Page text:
Those of you who prefer to install Manyverse from F-Droid (Android) may have noticed the lack of updates. This is not my neglect, I've been trying my best to update the app on that distribution channel. To give you some context, it's not a matter of pressing one button or "submitting" the app, it actually requires a lot of troubleshooting.
F-Droid works like this: instead of accepting the new version and publishing it, they accept the open source code for the new version and then their servers try to build the app from code and package it for you, with unique constraints to avoid any kind of closed source components. The difficulty arises when their servers fail to build the app, and the servers attempt to build only once every 24 hours, limiting the speed we can troubleshoot. These errors have happened to Manyverse since July, for reasons unrelated to our code, because we didn't change the build configuration but the builds began failing in their servers. In the past several weeks we (me and some F-Droid developers) have tried to fix the build errors (see MR7066, MR7506, MR7373). We think we have finally solved it, but until the servers actually publish the update, we can't confirm.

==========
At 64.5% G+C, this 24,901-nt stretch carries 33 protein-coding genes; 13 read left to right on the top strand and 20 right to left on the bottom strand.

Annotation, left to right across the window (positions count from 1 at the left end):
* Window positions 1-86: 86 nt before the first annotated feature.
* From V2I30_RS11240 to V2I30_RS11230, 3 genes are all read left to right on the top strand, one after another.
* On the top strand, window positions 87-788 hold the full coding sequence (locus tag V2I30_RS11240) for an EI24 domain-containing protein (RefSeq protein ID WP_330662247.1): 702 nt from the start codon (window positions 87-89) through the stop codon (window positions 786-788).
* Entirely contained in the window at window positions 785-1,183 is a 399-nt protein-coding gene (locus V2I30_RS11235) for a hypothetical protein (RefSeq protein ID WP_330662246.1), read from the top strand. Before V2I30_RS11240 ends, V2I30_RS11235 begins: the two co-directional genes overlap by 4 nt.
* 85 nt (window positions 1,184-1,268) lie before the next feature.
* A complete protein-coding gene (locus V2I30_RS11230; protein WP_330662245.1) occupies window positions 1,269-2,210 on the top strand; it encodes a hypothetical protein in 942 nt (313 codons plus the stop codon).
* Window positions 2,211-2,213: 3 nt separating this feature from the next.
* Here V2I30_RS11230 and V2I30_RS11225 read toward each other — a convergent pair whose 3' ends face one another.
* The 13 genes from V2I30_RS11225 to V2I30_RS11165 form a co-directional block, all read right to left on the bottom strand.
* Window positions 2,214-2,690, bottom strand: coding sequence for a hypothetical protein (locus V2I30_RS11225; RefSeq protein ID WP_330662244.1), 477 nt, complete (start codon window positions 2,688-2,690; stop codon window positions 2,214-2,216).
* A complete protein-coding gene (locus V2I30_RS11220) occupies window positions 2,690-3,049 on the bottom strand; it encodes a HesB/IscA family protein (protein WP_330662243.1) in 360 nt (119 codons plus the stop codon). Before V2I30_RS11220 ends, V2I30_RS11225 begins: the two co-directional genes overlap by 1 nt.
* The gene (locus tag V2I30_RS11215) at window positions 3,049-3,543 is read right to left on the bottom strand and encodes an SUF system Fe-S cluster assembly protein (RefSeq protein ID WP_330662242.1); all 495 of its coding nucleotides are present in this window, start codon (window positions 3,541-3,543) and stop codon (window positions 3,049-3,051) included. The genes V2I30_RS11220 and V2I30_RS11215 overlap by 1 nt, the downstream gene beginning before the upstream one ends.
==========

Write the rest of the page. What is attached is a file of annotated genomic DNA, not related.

If you want to use the new features soon, you can backup your account (find it the Settings screen), uninstall the app, re-install it this time from Google Play Store, and then restore your account. If code built provably from open source is important to you, then I ask for patience and understanding, eventually we will provide versions on F-Droid.